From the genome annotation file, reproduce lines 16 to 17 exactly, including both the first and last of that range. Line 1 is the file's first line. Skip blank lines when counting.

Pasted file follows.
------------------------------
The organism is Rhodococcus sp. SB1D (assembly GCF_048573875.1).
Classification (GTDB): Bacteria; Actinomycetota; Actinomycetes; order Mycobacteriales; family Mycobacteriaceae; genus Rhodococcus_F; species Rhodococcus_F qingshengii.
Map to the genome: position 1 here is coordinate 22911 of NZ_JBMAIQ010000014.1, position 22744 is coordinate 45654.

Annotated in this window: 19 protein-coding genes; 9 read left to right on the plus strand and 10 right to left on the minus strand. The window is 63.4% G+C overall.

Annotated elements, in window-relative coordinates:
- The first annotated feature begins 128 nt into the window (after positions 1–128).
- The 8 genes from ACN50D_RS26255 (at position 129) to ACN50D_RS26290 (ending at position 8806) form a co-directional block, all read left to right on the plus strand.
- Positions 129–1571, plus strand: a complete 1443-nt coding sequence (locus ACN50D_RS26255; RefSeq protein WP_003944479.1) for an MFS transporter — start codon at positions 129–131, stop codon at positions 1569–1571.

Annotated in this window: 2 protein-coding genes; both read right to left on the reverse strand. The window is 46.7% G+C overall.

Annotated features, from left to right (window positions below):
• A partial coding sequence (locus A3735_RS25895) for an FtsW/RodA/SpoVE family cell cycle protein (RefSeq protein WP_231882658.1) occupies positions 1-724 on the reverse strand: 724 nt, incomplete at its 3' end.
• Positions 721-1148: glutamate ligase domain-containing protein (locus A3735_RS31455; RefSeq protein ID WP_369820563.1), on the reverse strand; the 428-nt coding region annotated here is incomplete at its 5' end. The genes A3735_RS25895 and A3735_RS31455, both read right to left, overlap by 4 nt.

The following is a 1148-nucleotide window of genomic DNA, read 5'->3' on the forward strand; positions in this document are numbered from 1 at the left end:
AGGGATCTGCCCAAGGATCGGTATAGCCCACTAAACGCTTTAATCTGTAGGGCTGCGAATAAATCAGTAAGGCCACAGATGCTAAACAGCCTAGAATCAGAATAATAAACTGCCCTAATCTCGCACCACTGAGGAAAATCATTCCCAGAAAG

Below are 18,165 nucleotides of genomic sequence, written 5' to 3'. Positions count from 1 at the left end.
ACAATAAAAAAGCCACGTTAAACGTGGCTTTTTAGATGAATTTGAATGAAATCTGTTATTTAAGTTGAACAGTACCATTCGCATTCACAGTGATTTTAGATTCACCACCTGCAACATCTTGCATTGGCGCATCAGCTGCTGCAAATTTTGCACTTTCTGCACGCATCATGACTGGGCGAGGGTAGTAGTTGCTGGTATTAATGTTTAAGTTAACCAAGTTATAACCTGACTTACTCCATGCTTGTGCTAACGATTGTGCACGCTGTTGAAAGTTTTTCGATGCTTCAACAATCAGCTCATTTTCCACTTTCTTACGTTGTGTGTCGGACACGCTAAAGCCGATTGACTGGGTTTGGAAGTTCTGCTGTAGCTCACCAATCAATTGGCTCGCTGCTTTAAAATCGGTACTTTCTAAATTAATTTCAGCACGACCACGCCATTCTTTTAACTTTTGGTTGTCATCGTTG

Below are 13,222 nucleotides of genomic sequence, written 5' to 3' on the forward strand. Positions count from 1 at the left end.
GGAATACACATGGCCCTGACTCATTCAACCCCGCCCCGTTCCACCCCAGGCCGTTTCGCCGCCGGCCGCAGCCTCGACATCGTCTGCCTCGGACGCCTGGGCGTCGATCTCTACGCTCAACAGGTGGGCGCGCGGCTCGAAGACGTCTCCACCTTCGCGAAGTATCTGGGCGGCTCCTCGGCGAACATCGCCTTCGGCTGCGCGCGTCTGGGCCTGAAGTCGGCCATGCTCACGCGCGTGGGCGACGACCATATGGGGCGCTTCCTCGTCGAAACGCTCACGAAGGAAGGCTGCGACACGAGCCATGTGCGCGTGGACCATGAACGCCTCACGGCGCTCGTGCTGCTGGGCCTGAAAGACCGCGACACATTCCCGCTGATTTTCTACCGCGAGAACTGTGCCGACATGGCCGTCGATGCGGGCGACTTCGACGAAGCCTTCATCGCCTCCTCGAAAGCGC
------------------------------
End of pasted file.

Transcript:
ACAATAAAAAAGCCACGTTAAACGTGGCTTTTTAGATGAATTTGAATGAAATCTGTTATTTAAGTTGAACAGTACCATTCGCATTCACAGTGATTTTAGATTCACCACCTGCAACATCTTGCATTGGCGCATCAGCTGCTGCAAATTTTGCACTTTCTGCACGCATCATGACTGGGCGAGGGTAGTAGTTGCTGGTATTAATGTTTAAGTTAACCAAGTTATAACCTGACTTACTCCATGCTTGTGCTAACGATTGTGCACGCTGTTGAAAGTTTTTCGATGCTTCAACAATCAGCTCATTTTCCACTTTCTTACGTTGTGTGTCGGACACGCTAAAGCCGATTGACTGGGTTTGGAAGTTCTGCTGTAGCTCACCAATCAATTGGCTCGCTGCTTTAAAATCGGTACTTTCTAAATTAATTTCAGCACGACCACGCCATTCTTTTAACTTTTGGTTGTCATCGTTG

Below are 13,222 nucleotides of genomic sequence, written 5' to 3' on the forward strand. Positions count from 1 at the left end.